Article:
United States District Court, D. Nevada
ROBERT JONES, District Judge.
On June 16, 2014, this Court issued a screening order dismissing Plaintiff's complaint in its entirety, with prejudice, for failure to state a claim. (ECF No. 3 at 4). In the screening order, this Court summarized the complaint as follows:
On February 6, 2014, defendants denied Plaintiff's parole request. Plaintiff was sentenced to life with the possibility of parole but defendants' denial of parole ha[d] effectively sentenced Plaintiff to death. The parole board denied Plaintiff's parole request on a finding that "there was a prior conviction for a sexual offense as well as repeated criminal conduct as well as a reference to... [a] psych panel review that was determinative of a high risk to [re-offend]." Plaintiff challenge[d] the rationale of the parole board's decision on four grounds. Plaintiff allege[d] due process violations and deliberate conscious disregard and/or negligence against defendants.
( Id. at 3). Plaintiff sought monetary damages, relocation to a facility equipped to address his mental health, and parole at a mental health facility. ( Id. ). In the screening order, this Court found that Plaintiff failed to state a claim because the parole board members were entitled to absolute immunity for their parole board decisions pursuant to Brown v. California Dep't of Corr., 554 F.3d 747, 751 (9th Cir. 2009). ( Id. at 3-4).
Plaintiff now files a motion for reconsideration based on Thornton v. Brown, ___ F.3d ___, No. 11-56146, 2013 WL 7216368 (9th Cir. July 31, 2013) and the fact that he had also requested injunctive relief. (ECF No. 6 at 1-2).
A motion to reconsider must set forth "some valid reason why the court should reconsider its prior decision" and set "forth facts or law of a strongly convincing nature to persuade the court to reverse its prior decision." Frasure v. United States, 256 F.Supp.2d 1180, 1183 (D. Nev. 2003). Reconsideration is appropriate if this Court "(1) is presented with newly discovered evidence, (2) committed clear error or the initial decision was manifestly unjust, or (3) if there is an intervening change in controlling law." Sch. Dist. No. 1J v. Acands, Inc., 5 F.3d 1255, 1263 (9th Cir. 1993). "A motion for reconsideration is not an avenue to re-litigate the same issues and arguments upon which the court already has ruled." Brown v. Kinross Gold, U.S.A., 378 F.Supp.2d 1280, 1288 (D. Nev. 2005).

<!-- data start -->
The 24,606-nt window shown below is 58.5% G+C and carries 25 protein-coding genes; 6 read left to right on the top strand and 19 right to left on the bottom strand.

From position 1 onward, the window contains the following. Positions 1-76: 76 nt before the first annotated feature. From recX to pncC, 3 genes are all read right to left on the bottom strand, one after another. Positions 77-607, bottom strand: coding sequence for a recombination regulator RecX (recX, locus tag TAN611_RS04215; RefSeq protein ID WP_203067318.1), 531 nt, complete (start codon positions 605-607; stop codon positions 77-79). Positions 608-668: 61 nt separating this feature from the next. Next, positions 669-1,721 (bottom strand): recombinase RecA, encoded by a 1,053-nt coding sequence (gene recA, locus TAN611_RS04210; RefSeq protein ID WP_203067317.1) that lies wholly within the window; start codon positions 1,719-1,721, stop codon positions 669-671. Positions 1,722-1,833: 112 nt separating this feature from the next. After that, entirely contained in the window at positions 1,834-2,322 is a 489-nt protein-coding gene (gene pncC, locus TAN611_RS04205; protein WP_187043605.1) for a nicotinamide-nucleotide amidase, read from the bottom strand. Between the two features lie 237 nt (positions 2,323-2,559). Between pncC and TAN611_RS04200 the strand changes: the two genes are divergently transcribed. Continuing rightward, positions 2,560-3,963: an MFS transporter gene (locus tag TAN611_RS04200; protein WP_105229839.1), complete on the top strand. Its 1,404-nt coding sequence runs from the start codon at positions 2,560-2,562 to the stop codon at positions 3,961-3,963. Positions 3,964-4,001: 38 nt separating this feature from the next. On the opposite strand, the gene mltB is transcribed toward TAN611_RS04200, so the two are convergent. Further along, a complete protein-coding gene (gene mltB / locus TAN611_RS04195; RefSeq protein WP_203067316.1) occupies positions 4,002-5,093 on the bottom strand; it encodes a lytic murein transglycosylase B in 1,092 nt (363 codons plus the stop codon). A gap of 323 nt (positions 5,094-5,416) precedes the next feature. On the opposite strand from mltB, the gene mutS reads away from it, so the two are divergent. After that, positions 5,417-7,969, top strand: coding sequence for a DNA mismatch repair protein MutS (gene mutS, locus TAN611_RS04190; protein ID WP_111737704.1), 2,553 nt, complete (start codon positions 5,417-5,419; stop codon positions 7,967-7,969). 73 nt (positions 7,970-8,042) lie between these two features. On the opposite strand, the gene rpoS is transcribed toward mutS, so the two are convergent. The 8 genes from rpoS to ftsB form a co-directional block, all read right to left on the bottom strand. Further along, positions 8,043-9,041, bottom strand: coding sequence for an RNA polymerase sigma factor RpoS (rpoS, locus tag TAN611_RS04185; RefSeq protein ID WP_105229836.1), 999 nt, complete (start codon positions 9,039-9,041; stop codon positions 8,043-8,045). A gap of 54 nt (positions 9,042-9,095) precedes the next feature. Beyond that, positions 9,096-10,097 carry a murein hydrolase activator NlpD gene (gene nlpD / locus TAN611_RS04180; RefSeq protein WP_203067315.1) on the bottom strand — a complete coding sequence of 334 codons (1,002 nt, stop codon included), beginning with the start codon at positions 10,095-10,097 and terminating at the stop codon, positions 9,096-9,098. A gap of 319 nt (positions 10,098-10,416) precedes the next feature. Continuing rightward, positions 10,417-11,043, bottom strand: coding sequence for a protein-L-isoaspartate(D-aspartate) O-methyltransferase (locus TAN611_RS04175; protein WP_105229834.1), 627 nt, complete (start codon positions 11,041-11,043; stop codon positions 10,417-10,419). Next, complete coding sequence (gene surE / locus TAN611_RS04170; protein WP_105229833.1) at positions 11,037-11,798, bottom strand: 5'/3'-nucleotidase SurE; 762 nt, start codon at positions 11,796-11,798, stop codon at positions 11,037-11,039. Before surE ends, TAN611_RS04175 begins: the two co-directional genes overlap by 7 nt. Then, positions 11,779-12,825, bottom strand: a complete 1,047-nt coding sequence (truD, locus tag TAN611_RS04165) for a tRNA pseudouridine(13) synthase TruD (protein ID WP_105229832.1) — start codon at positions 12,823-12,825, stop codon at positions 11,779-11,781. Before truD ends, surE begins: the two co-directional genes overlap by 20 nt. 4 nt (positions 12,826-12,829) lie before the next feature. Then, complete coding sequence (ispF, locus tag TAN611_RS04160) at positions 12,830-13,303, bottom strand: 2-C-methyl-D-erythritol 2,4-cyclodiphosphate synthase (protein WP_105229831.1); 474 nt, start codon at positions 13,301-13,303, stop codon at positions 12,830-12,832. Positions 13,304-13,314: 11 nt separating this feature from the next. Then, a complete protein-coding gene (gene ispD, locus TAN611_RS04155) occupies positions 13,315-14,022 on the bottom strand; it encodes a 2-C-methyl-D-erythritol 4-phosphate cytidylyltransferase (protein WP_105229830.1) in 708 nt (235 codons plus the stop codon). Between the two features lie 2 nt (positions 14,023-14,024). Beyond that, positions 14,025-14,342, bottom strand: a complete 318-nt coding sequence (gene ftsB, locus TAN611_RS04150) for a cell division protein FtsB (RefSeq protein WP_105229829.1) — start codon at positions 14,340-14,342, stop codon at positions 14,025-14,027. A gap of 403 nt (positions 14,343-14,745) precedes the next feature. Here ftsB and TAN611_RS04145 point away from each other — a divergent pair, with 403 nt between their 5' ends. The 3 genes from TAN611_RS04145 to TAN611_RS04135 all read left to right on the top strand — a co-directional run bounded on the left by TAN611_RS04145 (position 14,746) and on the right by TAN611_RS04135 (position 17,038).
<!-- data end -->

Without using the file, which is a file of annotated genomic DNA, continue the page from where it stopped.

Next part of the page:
The Court denies Plaintiff's motion for reconsideration. The Court has read Thornton v. Brown and finds that it is inapplicable to the facts at hand. In Thornton, the plaintiff brought a 42 U.S.C. § 1983 action challenging the conditions of his parole. Thornton, 2013 WL 7216368 at *3. In this case, Plaintiff is not a parolee challenging the conditions of his parole. Instead, Plaintiff is attempting to challenge the validity of the parole board's decision to deny him parole and seeks to have this Court grant him parole and relocate him to a mental health facility.
The Court finds that Wilkinson v. Dotson, 544 U.S. 74 (2005) is controlling. In Wilkinson, the Supreme Court held that "a state prisoner's § 1983 action is barred (absent prior invalidation)-no matter the relief sought (damages or equitable relief), no matter the target of the prisoner's suit (state conduct leading to conviction or internal prison proceedings)- if success in that action would necessarily demonstrate the invalidity of confinement or its duration." Id. at 81-82. Plaintiff seeks to invalidate the duration of his confinement by having this Court grant him parole. Accordingly, Plaintiff's § 1983 action is barred.
For the foregoing reasons, IT IS ORDERED that the motion for reconsideration ...